The economy continues improving, but here's one thing that's not: what banks pay ordinary savers for their deposits.
Since the financial crisis, the Federal Reserve has raised short-term interest rates five times, including last month. But for regular savers, those higher rates have barely budged what banks pay in deposit interest—and bankers don't appear in any rush to change that.
According to data for the last three months of 2017, Bank of America paid the same amount—.01 percent on average—for U.S. savings accounts that it did when the Fed started raising rates in 2015. Wells Fargo customers also got the same amount on average—.07 percent—for certain savings accounts as they did two years ago. Meanwhile, both banks have raised the interest they charge to customers for credit cards and some other types of loans.
Executives at both banks, in conference calls with analysts this month, said they aren't feeling any pressure to boost the interest paid to mom-and-pop savers, noting that their competitors are also keeping rates steady.
"At some point, rates are going to rise," Bank of America Chief Financial Officer Paul Donofrio told analysts on the bank's fourth-quarter earnings call Wednesday. "My guess is we're getting close to that point given the expected Fed rate hikes here in 2018." Bank of America will balance what its competitors do with the needs of its customers and shareholders' interests, he added.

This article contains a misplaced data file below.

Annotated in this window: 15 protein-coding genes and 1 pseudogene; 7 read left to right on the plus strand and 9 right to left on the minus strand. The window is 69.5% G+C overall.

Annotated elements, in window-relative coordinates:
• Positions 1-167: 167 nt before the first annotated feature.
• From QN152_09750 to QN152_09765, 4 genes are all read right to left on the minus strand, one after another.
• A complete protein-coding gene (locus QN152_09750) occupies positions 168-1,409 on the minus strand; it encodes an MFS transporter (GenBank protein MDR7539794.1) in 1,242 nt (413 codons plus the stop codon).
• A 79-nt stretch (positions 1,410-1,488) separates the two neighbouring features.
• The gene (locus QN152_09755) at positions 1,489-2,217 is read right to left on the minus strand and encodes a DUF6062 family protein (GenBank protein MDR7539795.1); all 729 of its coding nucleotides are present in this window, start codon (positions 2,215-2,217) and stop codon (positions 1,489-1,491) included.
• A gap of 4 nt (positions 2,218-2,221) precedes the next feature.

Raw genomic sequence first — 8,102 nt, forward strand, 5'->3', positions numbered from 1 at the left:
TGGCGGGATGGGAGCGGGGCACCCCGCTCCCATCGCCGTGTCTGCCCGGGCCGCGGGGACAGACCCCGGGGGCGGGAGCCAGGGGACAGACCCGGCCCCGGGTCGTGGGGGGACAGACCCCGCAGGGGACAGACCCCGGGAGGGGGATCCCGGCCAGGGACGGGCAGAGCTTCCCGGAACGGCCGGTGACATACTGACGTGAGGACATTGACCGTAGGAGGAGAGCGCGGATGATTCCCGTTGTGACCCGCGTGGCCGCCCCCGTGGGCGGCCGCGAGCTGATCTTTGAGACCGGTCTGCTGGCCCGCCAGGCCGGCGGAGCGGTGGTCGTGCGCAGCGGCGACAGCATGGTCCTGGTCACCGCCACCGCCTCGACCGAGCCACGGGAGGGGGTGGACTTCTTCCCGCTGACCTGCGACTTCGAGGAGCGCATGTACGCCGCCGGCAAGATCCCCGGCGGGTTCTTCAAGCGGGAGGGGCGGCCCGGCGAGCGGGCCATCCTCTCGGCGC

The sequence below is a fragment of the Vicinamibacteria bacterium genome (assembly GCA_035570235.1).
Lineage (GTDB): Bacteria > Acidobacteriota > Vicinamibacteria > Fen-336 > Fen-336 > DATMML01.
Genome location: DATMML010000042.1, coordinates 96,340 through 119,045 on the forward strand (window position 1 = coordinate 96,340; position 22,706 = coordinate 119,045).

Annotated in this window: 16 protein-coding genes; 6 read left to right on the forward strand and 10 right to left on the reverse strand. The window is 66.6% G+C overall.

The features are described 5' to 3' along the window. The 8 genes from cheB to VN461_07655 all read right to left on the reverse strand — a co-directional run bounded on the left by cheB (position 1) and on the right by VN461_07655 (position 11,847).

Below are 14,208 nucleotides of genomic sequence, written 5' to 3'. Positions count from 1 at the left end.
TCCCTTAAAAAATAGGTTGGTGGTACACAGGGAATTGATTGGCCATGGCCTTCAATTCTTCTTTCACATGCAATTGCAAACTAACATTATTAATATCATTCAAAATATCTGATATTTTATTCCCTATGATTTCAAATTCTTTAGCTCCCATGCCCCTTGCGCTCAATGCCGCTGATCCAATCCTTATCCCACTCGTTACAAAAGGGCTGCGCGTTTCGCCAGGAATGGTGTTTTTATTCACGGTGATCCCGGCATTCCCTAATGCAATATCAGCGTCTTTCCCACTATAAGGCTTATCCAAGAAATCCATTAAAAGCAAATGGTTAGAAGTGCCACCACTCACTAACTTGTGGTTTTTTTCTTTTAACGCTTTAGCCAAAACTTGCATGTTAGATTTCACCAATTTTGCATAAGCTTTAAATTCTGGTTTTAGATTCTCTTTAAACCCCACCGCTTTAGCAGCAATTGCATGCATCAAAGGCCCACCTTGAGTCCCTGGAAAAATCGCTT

Wells Fargo, like its competitors, hasn't made changes to what it pays on consumer and small-business deposit accounts, executives said on their earnings call last week. Chief Financial Officer John Shrewsberry said Wells doesn't need to attract many additional deposits to fund its current loan demand.
But banks might have to pay depositors more if loan demand picks up because of last month's federal tax overhaul, which slashed the corporate tax rate, Shrewsberry said. That's because they might need to attract more deposits in order to make more loans, he said.
For corporations and wealthier clients, it's been a much different story. Bank executives said they have passed on the benefits of rising interest rates to those customers, paying them more for their money.
Bank of America CEO Brian Moynihan noted that depositors with millions in a wealth management account see that money as an investment and will move it to a competitor if they can get a better rate. In contrast, more traditional retail customers are using the money in their accounts mostly for household expenses.
As banks wait to pay Main Street savers more, those firms' profits are getting a lift from charging higher interest on loans. Since the Fed began raising rates, executives at both Bank of America and Wells Fargo have noted how that's helped their bottom lines.
And even though banks are withholding higher payouts to depositors, executives are quick to point out that they offer customers value in other ways. Bank of America's Donofrio, for example, listed benefits such as mobile banking capabilities and the bank's nationwide locations.
Wells Fargo CEO Tim Sloan made a similar observation.
"It's not just about deposit pricing," Sloan said. "We're providing real value to all of our customers because of the massive increase in innovation, and we're going to continue to do that. So, we're not just competing on price."